Shipping is estimated to account for 10% of city air pollution, and campaigners are targeting cruise industry in particular
From his balcony above Marseille’s port, Jean-Pierre Eyraud has a prime position of the giant, luxury cruise liners that dock in the city bringing 1.5 million passengers a year.
But since Eyraud was diagnosed four years ago with throat cancer- a diagnosis several others in his neighborhood by the port have also had- he watches with a sense of dread as the floating vacation palaces drop off day-trippers.
He and environmental campaigners fear the air pollution caused by cruise ships burning fuel all day at port is choking Marseille’s citizens along the coast.
” The paradox is that in Marseille we love all kind of ships- we watch them leave with a kind of longing, they are symbols of liberty with the sea as an infinite expanse ,” Eyraud said.” But at the same time, I don’t want ships to kill me .”
Eyraud, 69, who lives above the cruise ship docking region in northern Marseille, is in remission from cancer. His sister, who lived nearby, died of cancer three years ago aged 56. A childhood friend was also diagnosed, as well as her sister.
Eyraud, who began work in a factory aged 15 and later became an artist, has never smoked and was very fit, diving and mountain hiking.
” We’ve noticed that the cancer cases here began emerging in the years after the cruise ship boom, as the ships got bigger and more arrived ,” he said.” I’m worried about the ships’ gasoline and the air pollution. I used to grow herbs on my balcony but now I’m too scared to eat them .”
Eyraud’s neighbourhood association is campaigning against shipping pollution and warning of the health impact for people living in port areas where cruise ships dock- a growing worry in other destinations such as Venice and Barcelona.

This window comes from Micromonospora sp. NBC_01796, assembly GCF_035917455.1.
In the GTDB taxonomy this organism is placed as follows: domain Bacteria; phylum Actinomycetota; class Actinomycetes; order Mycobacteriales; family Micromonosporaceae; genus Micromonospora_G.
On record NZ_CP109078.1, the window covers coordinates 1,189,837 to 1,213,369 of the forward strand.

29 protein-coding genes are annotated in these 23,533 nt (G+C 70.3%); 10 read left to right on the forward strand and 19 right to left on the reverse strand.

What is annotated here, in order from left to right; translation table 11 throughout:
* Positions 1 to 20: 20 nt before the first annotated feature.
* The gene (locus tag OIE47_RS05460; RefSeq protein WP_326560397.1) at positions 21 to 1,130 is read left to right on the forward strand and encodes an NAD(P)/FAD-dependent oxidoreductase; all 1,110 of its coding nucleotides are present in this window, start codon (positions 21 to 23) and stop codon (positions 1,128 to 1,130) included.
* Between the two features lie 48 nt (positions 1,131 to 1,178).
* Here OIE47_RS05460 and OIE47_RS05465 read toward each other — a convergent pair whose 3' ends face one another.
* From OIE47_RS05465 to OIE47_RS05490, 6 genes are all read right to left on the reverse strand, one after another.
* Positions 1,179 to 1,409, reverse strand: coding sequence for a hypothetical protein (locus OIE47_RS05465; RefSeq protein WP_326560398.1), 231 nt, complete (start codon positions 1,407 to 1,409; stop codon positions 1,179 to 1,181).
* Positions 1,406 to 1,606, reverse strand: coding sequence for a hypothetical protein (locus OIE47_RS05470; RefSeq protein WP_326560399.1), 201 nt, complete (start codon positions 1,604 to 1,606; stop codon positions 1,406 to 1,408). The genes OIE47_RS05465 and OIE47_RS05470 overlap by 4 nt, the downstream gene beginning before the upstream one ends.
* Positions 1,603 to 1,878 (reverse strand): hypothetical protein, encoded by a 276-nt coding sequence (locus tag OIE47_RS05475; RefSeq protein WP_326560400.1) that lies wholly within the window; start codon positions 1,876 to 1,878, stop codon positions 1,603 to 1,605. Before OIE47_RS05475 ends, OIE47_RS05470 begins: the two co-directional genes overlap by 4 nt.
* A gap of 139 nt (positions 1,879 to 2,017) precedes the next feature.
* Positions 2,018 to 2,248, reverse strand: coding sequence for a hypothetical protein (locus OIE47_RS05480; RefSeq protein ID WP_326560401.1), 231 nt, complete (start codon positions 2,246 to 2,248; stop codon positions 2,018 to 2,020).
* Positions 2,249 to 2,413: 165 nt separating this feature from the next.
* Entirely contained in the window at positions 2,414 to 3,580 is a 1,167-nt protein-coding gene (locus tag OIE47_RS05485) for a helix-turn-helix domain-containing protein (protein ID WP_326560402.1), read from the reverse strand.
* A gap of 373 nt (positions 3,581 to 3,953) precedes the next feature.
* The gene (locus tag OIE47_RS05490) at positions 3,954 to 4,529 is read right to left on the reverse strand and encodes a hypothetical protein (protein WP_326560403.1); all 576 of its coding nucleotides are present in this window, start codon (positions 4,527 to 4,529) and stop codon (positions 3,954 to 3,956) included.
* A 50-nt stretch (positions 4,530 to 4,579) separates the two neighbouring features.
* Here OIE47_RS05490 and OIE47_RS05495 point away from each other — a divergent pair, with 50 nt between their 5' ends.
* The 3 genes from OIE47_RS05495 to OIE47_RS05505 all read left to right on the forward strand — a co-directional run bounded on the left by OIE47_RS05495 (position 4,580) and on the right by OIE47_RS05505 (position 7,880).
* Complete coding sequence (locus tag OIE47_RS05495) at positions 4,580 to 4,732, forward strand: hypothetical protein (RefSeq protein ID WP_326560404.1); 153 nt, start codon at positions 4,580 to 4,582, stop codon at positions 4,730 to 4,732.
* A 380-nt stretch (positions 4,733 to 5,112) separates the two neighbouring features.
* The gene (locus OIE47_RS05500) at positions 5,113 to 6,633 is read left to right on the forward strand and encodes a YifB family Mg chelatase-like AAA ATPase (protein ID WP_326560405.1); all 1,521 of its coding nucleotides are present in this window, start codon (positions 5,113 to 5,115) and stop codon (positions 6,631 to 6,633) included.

He and other environmentalists in Marseille want to force a move to cleaner energy and to stiffen rules on the levels of ultra-fine particles in the air.
Cruise ship engines are kept running all day in port to fulfill the energy needs of the floating hotels. There has been no study on a link between shipping pollution in Marseille and specific health issues such as cancer. But the Brussels-based Transport and Environment group estimates that about 50,000 people a year in Europe succumb prematurely because of pollution from the shipping sector as a whole.
” We want everyone to know about this, particularly tourists ,” Eyraud said.” And we want them to start asking environmental questions while on board these ships which are meant for pleasure .”
Large ships run on heavy fuel oil, which is permitted to contain higher sulphur levels than road gasoline. When cruise liners dock in EU ports, they are legally required to switch to a cleaner diesel, with lower sulphur levels. But campaigners say the sulphur levels are still too high, resulting in emissions of fine particles and sulphur dioxide harmful to human health.
Marseille, desperate to shake off its old stereotypes of drug-smuggling and gang wars, as seen in the 1971 movie The French Connection, has reinvented itself as a major tourist destination in the last decade and expects 2 million cruise passengers a year by 2020. It is also one of France‘s most polluted cities, principally because of road traffic and industry.
Shipping pollution, including industrial shipping, is estimated to account for up to 10% of the city’s air pollution problem. The culprits include the large number of ferries transporting autoes and passengers to Corsica and north African countries including Morocco and Algeria.
If locals are targeting cruise ships in particular to lower their pollution levels, it’s because they feel cruise line operators should be moving away from inexpensive heavy gasoline to clean energy and because a kind of floating tourism that suffocates local people living near ports doesn’t sit well with the luxury vacation pamphlets.